- Effects of positive interpretive bias modification in highly anxious individuals
- Journal of Anxiety Disorders
- Volume | Issue number
- 23 | 5
- Pages (from-to)
- Document type
- Faculty of Social and Behavioural Sciences (FMG)
- Psychology Research Institute (PsyRes)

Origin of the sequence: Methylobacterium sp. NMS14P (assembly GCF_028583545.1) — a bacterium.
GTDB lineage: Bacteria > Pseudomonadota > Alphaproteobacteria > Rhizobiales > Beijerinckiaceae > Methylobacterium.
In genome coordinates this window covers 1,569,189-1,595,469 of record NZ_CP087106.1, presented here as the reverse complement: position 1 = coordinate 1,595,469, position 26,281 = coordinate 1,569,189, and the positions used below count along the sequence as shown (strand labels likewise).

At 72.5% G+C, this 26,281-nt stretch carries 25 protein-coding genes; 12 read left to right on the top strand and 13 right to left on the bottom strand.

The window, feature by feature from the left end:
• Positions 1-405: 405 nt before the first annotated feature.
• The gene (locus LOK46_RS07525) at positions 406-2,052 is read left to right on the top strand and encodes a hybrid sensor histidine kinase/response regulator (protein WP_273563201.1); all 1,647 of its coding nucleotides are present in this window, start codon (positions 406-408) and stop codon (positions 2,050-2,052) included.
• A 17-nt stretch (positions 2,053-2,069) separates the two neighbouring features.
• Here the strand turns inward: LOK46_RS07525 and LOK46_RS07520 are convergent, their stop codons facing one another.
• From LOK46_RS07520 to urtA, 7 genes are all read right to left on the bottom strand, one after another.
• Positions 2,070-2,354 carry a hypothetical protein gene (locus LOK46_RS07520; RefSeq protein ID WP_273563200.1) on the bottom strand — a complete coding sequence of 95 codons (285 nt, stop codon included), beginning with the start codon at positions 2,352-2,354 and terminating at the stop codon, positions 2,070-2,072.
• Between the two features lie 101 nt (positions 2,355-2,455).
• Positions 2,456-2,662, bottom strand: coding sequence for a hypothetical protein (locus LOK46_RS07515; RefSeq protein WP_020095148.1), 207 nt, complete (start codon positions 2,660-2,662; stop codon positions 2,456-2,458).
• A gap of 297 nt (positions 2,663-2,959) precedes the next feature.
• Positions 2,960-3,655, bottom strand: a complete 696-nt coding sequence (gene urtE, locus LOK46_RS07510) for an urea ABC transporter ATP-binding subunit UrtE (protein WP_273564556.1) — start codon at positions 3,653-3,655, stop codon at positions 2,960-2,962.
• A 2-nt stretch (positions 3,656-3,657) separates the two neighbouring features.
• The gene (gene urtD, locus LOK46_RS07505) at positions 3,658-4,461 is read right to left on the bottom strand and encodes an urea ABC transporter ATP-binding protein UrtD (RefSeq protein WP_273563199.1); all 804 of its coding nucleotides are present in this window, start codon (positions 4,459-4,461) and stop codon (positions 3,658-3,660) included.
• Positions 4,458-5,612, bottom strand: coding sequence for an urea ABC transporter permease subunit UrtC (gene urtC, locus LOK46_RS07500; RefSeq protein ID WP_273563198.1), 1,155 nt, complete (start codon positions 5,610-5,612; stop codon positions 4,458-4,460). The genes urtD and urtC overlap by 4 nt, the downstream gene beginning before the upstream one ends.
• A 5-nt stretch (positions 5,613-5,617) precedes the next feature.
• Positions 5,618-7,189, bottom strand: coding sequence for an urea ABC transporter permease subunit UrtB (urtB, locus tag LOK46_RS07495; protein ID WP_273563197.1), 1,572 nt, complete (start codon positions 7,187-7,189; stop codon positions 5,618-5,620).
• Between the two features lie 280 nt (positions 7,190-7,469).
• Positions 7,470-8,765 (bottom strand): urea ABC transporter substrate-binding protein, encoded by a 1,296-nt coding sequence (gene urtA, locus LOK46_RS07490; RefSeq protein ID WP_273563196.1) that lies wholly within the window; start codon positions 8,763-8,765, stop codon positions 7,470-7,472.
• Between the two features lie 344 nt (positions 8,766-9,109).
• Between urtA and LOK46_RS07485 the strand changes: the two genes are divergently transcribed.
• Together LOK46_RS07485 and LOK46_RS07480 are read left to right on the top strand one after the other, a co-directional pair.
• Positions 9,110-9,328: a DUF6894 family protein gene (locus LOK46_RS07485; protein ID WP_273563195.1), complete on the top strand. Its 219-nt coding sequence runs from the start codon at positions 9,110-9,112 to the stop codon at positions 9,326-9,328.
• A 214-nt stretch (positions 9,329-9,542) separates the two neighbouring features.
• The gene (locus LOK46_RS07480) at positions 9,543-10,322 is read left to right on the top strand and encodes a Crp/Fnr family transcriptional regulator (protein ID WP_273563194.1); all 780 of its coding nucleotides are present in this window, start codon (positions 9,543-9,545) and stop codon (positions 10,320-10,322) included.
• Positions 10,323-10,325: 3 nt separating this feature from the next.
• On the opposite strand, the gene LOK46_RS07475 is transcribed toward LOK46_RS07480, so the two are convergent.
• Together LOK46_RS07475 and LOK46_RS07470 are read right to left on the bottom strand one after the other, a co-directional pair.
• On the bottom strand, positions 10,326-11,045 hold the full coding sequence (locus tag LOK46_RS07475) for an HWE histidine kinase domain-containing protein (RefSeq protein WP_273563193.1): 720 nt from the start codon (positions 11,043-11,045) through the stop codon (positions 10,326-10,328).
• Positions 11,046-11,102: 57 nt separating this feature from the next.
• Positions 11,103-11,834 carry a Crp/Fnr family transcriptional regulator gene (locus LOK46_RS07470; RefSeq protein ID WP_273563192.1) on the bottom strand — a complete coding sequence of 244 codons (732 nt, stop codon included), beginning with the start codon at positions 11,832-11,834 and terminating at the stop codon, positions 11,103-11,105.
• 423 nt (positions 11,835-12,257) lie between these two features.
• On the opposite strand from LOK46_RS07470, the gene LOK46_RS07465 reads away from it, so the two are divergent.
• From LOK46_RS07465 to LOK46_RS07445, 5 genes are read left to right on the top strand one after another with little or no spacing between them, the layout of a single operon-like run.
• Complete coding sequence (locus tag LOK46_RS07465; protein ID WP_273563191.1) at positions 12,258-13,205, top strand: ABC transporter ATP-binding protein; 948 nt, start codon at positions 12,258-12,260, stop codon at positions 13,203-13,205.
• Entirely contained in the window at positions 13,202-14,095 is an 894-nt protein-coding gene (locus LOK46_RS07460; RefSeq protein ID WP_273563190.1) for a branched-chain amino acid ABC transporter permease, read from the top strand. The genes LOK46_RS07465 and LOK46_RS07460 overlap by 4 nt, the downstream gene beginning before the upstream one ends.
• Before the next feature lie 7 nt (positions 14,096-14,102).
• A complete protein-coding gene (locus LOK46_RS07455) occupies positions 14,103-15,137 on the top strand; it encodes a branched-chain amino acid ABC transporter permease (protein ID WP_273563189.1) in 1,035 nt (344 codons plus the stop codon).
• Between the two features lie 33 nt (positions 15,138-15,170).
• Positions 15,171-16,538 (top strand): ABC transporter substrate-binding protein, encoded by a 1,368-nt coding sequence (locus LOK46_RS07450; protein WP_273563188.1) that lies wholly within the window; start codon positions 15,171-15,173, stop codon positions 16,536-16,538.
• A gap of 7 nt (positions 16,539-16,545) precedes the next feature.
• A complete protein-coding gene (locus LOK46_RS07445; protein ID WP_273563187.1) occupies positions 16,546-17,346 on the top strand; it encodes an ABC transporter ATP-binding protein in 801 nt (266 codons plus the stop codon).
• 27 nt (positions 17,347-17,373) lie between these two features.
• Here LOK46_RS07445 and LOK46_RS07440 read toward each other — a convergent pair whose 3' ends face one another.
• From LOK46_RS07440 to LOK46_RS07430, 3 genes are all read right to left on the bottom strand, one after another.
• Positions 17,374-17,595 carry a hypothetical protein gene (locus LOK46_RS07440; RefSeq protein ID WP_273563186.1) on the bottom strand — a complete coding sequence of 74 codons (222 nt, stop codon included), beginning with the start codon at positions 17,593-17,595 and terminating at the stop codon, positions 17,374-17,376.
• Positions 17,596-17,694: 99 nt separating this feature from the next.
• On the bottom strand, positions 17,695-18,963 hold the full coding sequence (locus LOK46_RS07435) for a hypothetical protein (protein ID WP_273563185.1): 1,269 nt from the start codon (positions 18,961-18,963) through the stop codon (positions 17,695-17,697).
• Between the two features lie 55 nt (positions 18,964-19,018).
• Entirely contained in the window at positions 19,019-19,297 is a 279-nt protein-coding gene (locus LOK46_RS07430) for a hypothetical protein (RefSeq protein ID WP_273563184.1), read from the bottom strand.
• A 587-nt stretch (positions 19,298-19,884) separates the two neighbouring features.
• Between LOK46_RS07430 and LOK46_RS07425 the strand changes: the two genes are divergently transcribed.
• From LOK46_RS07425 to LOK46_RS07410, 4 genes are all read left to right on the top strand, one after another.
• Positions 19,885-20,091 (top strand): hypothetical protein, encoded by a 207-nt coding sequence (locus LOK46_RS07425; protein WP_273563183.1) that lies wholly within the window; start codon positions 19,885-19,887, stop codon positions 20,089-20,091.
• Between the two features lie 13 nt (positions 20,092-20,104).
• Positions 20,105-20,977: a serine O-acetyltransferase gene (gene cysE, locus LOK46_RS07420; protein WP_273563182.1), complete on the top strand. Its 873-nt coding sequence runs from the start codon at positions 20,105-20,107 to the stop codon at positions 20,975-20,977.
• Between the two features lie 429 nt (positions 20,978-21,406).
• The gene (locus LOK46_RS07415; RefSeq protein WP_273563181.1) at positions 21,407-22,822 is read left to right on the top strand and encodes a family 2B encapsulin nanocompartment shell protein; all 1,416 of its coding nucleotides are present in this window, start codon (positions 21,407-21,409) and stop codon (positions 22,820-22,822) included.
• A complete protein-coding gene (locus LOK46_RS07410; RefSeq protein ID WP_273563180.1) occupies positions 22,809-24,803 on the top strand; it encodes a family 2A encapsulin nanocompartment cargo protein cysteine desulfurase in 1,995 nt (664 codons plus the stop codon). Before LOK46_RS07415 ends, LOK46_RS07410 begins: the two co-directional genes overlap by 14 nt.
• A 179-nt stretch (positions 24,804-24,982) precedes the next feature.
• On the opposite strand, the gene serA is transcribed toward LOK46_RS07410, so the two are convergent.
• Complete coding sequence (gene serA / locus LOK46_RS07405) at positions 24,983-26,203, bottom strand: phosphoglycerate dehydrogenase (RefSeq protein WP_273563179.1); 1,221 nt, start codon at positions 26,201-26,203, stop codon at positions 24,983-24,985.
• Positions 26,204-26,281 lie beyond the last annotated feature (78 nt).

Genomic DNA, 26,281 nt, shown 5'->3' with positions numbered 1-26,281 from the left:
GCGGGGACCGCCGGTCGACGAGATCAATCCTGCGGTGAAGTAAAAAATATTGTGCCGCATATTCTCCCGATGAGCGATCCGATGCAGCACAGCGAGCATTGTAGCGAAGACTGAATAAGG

Over the past 20 years evidence has accumulated that individuals suffering from anxiety tend to interpret ambiguous information as threatening. Considering the causal role of this interpretive bias in anxiety, it was recently established that modifying interpretive biases influences anxiety. This suggests that anxiety can be clinically treated by directly targeting this interpretive bias. The present study was designed to modify a negative interpretive bias in highly anxious individuals, and subsequently assess the hypothesized beneficial effects on clinical measures. High trait-anxious participants were randomly assigned to one of two conditions: a positive interpretational Cognitive Bias Modification (CBM-I) or a control condition (n = 2 × 17). The program was offered online for eight consecutive days. Upon completing the program, participants who had followed positive CBM-I were less state and trait-anxious compared to the control group. Additionally, positively trained participants scored lower on a measure of general psychopathology (SCL-90). No effects were observed on social anxiety and stress vulnerability. The mixed pattern of findings renders them rather inconclusive, leaving interpretations of the potential therapeutic merits of CBM-I open for future research.
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